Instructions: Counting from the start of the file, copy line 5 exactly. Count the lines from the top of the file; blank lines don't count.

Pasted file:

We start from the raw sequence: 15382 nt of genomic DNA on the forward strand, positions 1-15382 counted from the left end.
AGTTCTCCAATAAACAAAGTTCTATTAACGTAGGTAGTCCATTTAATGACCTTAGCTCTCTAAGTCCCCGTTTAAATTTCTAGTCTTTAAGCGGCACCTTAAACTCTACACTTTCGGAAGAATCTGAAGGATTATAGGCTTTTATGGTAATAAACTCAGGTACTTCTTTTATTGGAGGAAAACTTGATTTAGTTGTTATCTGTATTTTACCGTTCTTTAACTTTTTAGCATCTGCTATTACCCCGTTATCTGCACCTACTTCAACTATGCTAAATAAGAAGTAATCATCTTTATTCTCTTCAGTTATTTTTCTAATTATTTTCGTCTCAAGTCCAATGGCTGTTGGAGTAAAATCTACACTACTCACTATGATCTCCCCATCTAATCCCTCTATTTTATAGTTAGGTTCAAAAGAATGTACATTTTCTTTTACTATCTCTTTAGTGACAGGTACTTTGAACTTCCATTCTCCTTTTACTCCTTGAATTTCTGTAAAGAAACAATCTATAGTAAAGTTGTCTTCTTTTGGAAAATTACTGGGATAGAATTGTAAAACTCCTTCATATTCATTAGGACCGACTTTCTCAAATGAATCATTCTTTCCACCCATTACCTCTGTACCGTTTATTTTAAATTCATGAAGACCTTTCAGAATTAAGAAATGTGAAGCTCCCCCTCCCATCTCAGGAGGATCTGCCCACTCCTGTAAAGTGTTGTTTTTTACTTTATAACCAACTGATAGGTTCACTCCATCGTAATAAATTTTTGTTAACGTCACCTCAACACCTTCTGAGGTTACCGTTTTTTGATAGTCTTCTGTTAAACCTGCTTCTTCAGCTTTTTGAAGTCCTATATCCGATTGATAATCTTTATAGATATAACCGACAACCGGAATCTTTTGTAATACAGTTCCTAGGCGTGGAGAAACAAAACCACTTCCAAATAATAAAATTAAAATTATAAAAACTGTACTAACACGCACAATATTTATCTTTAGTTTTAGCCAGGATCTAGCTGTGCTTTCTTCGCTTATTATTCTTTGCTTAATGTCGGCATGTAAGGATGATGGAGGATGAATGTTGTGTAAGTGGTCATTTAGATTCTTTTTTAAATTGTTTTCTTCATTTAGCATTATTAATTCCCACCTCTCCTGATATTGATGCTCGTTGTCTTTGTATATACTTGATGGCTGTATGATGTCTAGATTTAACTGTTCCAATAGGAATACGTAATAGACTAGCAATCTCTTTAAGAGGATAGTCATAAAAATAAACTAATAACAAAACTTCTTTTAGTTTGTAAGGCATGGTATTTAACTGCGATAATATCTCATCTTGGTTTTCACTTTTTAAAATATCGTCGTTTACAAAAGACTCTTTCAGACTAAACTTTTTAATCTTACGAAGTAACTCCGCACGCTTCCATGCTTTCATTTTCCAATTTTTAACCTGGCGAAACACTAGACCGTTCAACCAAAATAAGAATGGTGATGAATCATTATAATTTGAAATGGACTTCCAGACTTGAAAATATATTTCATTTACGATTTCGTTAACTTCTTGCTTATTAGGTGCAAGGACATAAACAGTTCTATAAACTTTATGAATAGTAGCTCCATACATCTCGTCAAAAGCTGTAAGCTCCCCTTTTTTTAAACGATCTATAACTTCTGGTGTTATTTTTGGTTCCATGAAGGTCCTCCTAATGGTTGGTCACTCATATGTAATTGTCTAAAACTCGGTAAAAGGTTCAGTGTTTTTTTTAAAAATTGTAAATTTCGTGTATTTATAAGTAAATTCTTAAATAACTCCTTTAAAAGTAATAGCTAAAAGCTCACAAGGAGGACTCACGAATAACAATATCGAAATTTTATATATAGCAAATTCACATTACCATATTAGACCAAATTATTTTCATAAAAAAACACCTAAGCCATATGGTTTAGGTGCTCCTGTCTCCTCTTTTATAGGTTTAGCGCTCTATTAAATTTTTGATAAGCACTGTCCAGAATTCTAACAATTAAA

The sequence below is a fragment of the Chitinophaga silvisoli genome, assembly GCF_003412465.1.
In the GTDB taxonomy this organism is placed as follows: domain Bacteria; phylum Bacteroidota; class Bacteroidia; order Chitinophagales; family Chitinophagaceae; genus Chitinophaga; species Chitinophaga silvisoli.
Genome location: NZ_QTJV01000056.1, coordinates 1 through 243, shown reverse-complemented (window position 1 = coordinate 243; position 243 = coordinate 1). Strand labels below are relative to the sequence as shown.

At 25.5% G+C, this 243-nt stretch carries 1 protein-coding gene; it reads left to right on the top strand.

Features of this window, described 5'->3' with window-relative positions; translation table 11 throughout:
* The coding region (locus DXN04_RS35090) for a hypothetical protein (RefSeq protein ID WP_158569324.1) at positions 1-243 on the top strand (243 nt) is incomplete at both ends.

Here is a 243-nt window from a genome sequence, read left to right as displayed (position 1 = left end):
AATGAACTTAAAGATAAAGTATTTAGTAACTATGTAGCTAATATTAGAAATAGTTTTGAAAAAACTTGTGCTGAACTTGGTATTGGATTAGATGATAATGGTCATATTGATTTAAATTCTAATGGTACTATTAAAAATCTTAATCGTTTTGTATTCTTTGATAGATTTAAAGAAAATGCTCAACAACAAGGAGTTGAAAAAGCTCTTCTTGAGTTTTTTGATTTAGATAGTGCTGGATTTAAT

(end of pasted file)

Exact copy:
Genome location: NZ_QTJV01000056.1, coordinates 1 through 243, shown reverse-complemented (window position 1 = coordinate 243; position 243 = coordinate 1). Strand labels below are relative to the sequence as shown.